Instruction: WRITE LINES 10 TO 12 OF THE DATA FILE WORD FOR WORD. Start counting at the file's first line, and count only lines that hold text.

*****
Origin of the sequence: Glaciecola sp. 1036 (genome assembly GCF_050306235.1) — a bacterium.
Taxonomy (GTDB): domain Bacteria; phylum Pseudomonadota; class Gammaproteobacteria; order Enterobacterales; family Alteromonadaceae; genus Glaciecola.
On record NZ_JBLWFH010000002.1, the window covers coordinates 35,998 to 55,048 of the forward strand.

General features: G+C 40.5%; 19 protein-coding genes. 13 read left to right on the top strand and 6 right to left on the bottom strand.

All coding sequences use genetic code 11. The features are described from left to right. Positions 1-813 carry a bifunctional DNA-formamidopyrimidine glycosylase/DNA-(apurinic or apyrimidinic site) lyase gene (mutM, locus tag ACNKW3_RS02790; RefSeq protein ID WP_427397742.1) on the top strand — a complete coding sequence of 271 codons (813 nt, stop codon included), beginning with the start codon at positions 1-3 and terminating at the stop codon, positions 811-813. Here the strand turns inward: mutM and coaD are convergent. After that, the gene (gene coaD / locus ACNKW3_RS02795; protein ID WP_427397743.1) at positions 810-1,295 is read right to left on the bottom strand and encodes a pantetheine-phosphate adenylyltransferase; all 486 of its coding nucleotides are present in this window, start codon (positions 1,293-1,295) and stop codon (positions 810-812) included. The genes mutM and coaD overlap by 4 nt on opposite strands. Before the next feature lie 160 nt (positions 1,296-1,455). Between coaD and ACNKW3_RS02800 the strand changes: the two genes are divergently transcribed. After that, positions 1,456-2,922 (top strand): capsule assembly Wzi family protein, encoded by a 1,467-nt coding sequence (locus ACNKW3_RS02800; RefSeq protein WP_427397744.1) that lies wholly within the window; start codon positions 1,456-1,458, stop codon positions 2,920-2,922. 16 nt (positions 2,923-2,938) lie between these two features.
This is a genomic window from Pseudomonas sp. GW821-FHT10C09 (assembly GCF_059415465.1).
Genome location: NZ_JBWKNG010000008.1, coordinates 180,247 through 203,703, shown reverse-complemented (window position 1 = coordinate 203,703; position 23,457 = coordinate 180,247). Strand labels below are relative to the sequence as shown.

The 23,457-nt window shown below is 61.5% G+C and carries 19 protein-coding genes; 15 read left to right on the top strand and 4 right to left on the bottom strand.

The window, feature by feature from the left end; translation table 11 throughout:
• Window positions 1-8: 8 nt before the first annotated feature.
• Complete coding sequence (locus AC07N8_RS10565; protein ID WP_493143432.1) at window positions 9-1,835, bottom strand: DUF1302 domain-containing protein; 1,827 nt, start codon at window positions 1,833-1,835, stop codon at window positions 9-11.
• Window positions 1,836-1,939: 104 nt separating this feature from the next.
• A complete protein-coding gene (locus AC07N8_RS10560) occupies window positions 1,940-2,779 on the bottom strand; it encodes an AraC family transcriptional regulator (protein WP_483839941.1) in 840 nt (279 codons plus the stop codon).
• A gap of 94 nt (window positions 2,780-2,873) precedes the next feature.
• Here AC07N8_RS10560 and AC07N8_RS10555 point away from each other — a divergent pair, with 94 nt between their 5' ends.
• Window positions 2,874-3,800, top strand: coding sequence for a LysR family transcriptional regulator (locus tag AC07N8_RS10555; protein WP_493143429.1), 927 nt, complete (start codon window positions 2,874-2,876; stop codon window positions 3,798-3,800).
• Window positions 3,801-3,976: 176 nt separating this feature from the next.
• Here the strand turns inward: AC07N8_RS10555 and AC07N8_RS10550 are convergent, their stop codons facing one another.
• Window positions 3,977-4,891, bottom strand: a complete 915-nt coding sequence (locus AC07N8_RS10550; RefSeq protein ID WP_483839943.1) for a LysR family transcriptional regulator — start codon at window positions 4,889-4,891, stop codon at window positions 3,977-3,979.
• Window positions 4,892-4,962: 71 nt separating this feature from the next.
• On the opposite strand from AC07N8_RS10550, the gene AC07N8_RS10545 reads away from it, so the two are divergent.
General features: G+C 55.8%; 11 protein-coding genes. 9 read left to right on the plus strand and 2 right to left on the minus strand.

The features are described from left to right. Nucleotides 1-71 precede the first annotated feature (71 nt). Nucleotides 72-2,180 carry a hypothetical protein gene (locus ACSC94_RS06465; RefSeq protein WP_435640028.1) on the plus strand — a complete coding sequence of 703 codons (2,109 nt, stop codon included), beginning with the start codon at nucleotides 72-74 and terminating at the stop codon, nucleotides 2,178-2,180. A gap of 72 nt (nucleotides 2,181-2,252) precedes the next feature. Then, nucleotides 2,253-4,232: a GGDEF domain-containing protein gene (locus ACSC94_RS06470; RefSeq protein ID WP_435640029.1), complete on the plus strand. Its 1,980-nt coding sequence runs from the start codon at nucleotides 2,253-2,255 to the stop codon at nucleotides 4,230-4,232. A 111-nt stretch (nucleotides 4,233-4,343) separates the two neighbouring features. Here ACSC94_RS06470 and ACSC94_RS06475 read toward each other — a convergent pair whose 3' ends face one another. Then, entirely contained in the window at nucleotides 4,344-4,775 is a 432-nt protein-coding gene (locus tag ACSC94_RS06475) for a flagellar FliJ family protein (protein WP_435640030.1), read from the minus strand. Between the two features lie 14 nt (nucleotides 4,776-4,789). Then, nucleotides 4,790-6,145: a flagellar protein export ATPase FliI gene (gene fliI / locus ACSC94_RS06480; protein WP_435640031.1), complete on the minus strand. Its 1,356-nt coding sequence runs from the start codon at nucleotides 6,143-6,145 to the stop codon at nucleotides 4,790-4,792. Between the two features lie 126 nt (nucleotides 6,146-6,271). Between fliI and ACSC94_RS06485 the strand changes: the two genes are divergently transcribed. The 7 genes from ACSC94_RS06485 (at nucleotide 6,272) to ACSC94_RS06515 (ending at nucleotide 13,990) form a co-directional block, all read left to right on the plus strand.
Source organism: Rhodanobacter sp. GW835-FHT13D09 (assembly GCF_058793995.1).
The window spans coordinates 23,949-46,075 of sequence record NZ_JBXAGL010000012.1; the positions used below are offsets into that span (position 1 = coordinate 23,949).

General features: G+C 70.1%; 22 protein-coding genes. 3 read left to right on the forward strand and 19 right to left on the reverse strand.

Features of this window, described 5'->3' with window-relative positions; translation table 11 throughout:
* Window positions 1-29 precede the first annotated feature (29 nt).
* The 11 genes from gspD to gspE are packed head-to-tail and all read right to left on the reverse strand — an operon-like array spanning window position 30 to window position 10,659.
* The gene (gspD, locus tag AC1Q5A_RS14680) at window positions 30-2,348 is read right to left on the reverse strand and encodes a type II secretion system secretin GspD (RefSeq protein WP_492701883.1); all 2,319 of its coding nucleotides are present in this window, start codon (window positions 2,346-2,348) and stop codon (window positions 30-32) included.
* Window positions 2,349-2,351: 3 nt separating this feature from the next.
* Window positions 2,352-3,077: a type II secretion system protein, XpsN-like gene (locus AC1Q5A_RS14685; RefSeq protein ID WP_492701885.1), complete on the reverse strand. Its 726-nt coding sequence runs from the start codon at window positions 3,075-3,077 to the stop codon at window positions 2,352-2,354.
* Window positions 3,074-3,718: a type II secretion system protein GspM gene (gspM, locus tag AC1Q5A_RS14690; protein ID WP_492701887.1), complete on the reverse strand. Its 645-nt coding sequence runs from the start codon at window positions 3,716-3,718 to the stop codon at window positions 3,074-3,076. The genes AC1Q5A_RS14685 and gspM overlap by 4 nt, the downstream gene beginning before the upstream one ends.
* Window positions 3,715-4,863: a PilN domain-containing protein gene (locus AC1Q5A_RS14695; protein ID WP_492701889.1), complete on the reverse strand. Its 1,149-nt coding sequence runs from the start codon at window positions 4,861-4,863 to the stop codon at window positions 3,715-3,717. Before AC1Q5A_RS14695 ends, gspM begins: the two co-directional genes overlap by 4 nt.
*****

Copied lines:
• Window positions 1-8: 8 nt before the first annotated feature.
• Complete coding sequence (locus AC07N8_RS10565; protein ID WP_493143432.1) at window positions 9-1,835, bottom strand: DUF1302 domain-containing protein; 1,827 nt, start codon at window positions 1,833-1,835, stop codon at window positions 9-11.
• Window positions 1,836-1,939: 104 nt separating this feature from the next.